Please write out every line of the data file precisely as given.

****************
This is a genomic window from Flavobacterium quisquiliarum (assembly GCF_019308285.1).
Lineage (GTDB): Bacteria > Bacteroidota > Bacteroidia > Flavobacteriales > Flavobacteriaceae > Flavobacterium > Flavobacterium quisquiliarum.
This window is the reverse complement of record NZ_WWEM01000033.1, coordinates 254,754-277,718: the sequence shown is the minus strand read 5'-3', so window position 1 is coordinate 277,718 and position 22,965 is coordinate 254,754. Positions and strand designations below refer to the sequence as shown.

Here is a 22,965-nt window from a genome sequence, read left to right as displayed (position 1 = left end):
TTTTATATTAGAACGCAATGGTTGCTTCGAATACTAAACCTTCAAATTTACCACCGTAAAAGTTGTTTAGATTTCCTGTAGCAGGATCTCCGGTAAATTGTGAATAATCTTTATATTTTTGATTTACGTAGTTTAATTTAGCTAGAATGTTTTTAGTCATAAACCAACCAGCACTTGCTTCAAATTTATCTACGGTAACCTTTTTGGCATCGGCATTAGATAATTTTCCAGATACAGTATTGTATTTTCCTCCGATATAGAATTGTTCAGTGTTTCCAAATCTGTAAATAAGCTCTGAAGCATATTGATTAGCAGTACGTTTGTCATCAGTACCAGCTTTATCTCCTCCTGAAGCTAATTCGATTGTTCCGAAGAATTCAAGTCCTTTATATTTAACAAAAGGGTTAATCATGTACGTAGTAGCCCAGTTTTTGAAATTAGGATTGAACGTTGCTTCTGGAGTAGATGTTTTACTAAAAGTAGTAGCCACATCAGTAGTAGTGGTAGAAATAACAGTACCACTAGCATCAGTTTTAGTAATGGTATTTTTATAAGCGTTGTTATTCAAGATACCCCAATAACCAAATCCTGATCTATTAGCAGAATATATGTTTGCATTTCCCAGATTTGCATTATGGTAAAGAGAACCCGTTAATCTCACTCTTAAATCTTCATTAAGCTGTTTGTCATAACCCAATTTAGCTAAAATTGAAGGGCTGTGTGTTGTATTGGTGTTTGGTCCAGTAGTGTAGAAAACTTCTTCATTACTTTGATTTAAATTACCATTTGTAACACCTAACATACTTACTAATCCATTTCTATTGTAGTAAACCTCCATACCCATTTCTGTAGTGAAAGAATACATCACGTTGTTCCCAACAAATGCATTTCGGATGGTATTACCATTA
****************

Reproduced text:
This is a genomic window from Flavobacterium quisquiliarum (assembly GCF_019308285.1).
Lineage (GTDB): Bacteria > Bacteroidota > Bacteroidia > Flavobacteriales > Flavobacteriaceae > Flavobacterium > Flavobacterium quisquiliarum.
This window is the reverse complement of record NZ_WWEM01000033.1, coordinates 254,754-277,718: the sequence shown is the minus strand read 5'-3', so window position 1 is coordinate 277,718 and position 22,965 is coordinate 254,754. Positions and strand designations below refer to the sequence as shown.

Here is a 22,965-nt window from a genome sequence, read left to right as displayed (position 1 = left end):
TTTTATATTAGAACGCAATGGTTGCTTCGAATACTAAACCTTCAAATTTACCACCGTAAAAGTTGTTTAGATTTCCTGTAGCAGGATCTCCGGTAAATTGTGAATAATCTTTATATTTTTGATTTACGTAGTTTAATTTAGCTAGAATGTTTTTAGTCATAAACCAACCAGCACTTGCTTCAAATTTATCTACGGTAACCTTTTTGGCATCGGCATTAGATAATTTTCCAGATACAGTATTGTATTTTCCTCCGATATAGAATTGTTCAGTGTTTCCAAATCTGTAAATAAGCTCTGAAGCATATTGATTAGCAGTACGTTTGTCATCAGTACCAGCTTTATCTCCTCCTGAAGCTAATTCGATTGTTCCGAAGAATTCAAGTCCTTTATATTTAACAAAAGGGTTAATCATGTACGTAGTAGCCCAGTTTTTGAAATTAGGATTGAACGTTGCTTCTGGAGTAGATGTTTTACTAAAAGTAGTAGCCACATCAGTAGTAGTGGTAGAAATAACAGTACCACTAGCATCAGTTTTAGTAATGGTATTTTTATAAGCGTTGTTATTCAAGATACCCCAATAACCAAATCCTGATCTATTAGCAGAATATATGTTTGCATTTCCCAGATTTGCATTATGGTAAAGAGAACCCGTTAATCTCACTCTTAAATCTTCATTAAGCTGTTTGTCATAACCCAATTTAGCTAAAATTGAAGGGCTGTGTGTTGTATTGGTGTTTGGTCCAGTAGTGTAGAAAACTTCTTCATTACTTTGATTTAAATTACCATTTGTAACACCTAACATACTTACTAATCCATTTCTATTGTAGTAAACCTCCATACCCATTTCTGTAGTGAAAGAATACATCACGTTGTTCCCAACAAATGCATTTCGGATGGTATTACCATTA